As an older fan, and as other older fans will also remember, I shudder when I recall the old, ridid, class system of all adults being Mr, Mrs, Miss(though Master referred to a male child) and when first names were never used in classrooms by teachers and a climate of enforced “respect” was rife.

    This was IMO , very unhealthy and divided people into “tribes”, which is one of the most harmful things we humans do to our fellow humans. It is,in essence, the evil of TRUMPISM, aka US and THEM. And guess what, US are always right and THEM are always wrong! Except that is a lie!

    Well, that is the way to make the planet more dangerous and to start wars. It is what I have been actively, all my adult life, at street level when younger and in Parliamentary lobbying, been fighting against.

    It is a way to divide people and as such MUST be fought. First names imply a sense of comradeship with others whereas surnames imply remoteness and formality.

    I realise many of my generation do not like or will not permit the now common usage of first names and I do NOT agree with them it, nor share their opinions, for the reasons above.

    Now to MA, and Aubas use of his first name; I do notice that whenever a manager is on TV, the journos automatically use first names and NO ONE says the journos are disrespecting them! Nor should they. Nor will they, because the whole Keane dinosaur theory of respect coming from surnames is of course nonsense.

    The vast majority of evolved humans have understood this for ages and do it naturally. But a very few sad dinosaurs persist in trying to make others live in the past with them. That battle was lost, mercifully, ages ago, never to reappear in normal society And thank God for that say I.

    As for Keane , there is an expression which says “give a person enough rope and they will hang themselves”.

    I suggest that, metaphorically, he has just done so! I doubt many will mourn him!

    1. Jon
      Interesting that you should refer to the old ways. We are, I believe of similar ages, and I was always encouraged to address older folk who were friends of my parents as ‘auntie’ or ‘uncle’ despite there being no blood relationship.
      It has never sat easy with me (this entire sir/madam hierarchical stuff and anyone who has ever worked for me has been asked not to refer to me as either ‘boss’ or some such and instead use my first name. The same has always applied to my only niece and her children – first name only.
      Respect for someone is better shown by how you treat them, not how you address them.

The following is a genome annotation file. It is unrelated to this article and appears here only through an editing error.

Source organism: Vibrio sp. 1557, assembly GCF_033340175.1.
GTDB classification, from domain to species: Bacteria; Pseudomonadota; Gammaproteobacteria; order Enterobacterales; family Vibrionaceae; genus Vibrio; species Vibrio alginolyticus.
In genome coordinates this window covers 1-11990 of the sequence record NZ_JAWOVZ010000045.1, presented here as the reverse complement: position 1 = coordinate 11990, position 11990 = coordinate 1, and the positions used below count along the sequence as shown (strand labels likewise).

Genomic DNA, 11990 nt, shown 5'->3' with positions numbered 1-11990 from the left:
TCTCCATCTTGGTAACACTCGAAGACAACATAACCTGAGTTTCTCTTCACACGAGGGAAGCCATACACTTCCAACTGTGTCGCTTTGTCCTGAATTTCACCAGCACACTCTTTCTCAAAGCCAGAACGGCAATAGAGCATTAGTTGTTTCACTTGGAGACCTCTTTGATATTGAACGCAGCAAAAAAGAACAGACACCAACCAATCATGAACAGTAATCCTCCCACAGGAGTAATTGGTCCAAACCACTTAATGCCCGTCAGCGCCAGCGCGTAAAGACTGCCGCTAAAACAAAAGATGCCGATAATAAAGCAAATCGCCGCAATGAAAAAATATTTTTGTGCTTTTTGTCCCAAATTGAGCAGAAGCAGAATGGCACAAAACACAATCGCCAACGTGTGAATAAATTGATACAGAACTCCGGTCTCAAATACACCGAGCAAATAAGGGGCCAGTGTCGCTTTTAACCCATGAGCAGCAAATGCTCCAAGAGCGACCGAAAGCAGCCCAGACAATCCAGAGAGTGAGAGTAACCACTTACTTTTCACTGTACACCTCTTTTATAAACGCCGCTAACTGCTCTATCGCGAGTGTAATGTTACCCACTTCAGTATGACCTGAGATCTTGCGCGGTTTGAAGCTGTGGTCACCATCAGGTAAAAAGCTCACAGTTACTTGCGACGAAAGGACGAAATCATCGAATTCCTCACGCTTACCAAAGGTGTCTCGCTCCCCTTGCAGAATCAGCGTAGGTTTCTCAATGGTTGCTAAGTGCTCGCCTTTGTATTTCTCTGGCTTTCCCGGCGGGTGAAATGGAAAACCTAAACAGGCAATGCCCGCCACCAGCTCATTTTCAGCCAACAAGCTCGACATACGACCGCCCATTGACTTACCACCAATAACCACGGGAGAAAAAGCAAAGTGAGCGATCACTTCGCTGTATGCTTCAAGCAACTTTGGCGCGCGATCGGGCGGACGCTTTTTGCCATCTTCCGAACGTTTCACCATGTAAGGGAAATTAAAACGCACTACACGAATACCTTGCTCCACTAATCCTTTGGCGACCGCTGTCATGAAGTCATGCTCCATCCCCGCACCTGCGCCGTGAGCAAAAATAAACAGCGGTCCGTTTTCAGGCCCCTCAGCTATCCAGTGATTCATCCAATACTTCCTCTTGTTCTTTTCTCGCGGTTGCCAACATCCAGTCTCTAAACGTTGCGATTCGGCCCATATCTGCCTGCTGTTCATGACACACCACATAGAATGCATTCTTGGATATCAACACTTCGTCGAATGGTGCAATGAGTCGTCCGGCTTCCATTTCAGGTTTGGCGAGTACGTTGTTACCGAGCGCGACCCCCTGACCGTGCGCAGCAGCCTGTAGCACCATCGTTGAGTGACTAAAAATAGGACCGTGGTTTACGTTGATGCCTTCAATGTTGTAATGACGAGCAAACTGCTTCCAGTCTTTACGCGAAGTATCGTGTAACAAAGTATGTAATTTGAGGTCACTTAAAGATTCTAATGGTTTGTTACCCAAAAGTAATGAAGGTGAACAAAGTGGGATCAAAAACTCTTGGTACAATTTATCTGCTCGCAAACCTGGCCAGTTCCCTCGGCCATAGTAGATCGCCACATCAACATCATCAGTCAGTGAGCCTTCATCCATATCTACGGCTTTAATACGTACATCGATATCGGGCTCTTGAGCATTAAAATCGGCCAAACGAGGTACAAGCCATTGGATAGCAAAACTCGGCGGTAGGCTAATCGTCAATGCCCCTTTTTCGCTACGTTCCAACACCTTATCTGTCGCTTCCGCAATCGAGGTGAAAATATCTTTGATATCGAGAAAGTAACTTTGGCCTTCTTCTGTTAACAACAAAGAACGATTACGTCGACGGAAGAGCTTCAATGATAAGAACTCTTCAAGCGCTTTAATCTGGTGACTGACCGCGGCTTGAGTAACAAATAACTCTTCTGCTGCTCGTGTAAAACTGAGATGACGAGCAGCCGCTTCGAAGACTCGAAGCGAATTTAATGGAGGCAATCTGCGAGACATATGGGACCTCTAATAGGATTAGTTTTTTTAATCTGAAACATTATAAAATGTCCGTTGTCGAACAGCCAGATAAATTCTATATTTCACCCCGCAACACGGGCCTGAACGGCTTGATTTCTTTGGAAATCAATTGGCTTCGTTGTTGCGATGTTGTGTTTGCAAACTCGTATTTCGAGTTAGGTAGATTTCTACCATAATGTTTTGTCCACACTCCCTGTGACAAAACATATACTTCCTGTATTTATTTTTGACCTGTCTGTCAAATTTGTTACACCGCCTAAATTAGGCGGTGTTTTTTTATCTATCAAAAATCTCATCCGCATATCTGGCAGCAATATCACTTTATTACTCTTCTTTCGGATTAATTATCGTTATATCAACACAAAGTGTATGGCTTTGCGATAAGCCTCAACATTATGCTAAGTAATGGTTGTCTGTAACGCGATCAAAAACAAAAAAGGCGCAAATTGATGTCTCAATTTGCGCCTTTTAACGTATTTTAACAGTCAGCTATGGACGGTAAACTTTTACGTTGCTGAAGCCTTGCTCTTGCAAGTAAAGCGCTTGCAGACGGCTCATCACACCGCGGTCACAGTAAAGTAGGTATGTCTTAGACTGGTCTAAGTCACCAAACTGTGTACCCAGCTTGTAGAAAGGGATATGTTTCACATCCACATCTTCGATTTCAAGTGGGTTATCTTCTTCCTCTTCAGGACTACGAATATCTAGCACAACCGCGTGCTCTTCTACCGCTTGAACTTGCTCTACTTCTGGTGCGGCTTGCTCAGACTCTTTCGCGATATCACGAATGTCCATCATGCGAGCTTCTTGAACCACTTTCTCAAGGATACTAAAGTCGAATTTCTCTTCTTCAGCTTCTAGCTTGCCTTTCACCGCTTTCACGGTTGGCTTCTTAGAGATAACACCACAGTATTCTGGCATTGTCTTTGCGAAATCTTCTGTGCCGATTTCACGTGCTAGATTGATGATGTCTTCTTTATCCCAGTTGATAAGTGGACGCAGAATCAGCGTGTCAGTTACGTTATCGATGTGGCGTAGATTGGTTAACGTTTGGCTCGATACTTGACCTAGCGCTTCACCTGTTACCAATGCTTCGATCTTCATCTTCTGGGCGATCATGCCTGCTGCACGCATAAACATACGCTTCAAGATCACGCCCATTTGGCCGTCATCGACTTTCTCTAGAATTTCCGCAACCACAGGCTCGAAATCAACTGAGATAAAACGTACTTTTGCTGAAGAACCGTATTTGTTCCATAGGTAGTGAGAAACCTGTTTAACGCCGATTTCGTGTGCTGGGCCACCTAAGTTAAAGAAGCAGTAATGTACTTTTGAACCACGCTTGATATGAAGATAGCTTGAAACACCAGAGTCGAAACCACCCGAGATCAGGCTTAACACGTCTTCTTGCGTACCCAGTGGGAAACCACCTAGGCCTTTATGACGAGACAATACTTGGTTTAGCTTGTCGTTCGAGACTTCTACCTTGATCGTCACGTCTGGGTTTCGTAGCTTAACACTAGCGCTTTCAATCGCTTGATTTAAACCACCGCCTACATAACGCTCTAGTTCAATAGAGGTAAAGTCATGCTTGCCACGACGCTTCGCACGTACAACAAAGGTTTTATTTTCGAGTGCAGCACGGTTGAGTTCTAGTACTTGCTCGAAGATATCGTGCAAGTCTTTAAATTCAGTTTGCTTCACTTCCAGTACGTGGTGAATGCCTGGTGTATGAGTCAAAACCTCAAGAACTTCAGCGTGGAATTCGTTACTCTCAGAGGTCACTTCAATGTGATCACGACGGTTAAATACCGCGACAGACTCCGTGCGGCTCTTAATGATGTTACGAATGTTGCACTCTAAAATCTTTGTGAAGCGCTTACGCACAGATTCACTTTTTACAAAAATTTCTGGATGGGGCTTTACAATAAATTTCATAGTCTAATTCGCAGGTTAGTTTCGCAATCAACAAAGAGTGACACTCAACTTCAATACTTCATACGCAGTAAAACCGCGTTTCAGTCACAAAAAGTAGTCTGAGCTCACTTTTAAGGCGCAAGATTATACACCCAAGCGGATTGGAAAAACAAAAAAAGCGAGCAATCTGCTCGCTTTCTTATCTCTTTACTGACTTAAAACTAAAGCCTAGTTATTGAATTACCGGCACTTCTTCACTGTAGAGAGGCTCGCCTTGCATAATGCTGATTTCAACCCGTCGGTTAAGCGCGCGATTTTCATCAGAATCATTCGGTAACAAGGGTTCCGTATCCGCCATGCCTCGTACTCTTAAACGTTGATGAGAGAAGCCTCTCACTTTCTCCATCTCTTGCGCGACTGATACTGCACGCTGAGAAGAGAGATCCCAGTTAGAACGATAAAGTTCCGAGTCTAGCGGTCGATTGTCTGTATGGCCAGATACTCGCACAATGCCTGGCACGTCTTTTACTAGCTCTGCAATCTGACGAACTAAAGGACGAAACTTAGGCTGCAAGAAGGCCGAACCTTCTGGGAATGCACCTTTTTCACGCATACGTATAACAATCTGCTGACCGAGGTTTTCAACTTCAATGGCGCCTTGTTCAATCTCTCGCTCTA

1. Ingleby, So true and I could not agree more.
        In fact, if we wind back much further than when we were kids, right back to Victorian and Edwardian times, the rigid class structure was far more rigid, stricter and more cruel, even than in our younger days. That did so much harm to mankind and a class system effectively means looking down on someone who you consider inferior in status to you. A wicked outlook onlife and I use “wicked” , ironically perhaps, in its original meaning.

        I also think that status and what it entails is a harmful concept. It involves judging others by wealth, education, accent, clothing, possessions, etc rather then what is in their heart and soul, which SHOULD be all that matters.

        1. Jon
          So true, I’ve always had a sneaking admiration for the French revolutionaries (not for the carnage that ensued) who I believe were genuinely intent on overthrowing a corrupt repressive regime. Unfortunately, as with so many other idealistic revolts, the immediate replacement for the ‘ancien regime’ was probably just as bad. Which bings me full circle to Roy Keane. His apparent inability to accept a more relaxed professional environment makes me wonder if it is a symptom of a person who is a bully by nature and can only enjoy life in an antagonistic and repressive environment.

          1. Ingleby, I’d suggest he knows deep down that he has not the people skills, nor the ability to take himself less than too seriously. He knows the game inside out but social developments have left him behind and his aggression is caused, in part, by frustration at knowing that a man with his football knowledge and former pedigree as a player will never land a key managerial job ever again.

            He is not even a good pundit, as his obvious MU bias shows through, causing him to sound bitter and a little unbalanced. He has a reputation as a maverick but that means he will never be a regular and mainstream pundit, like Redknapp, Jenas, etc and all those with obvious social skills.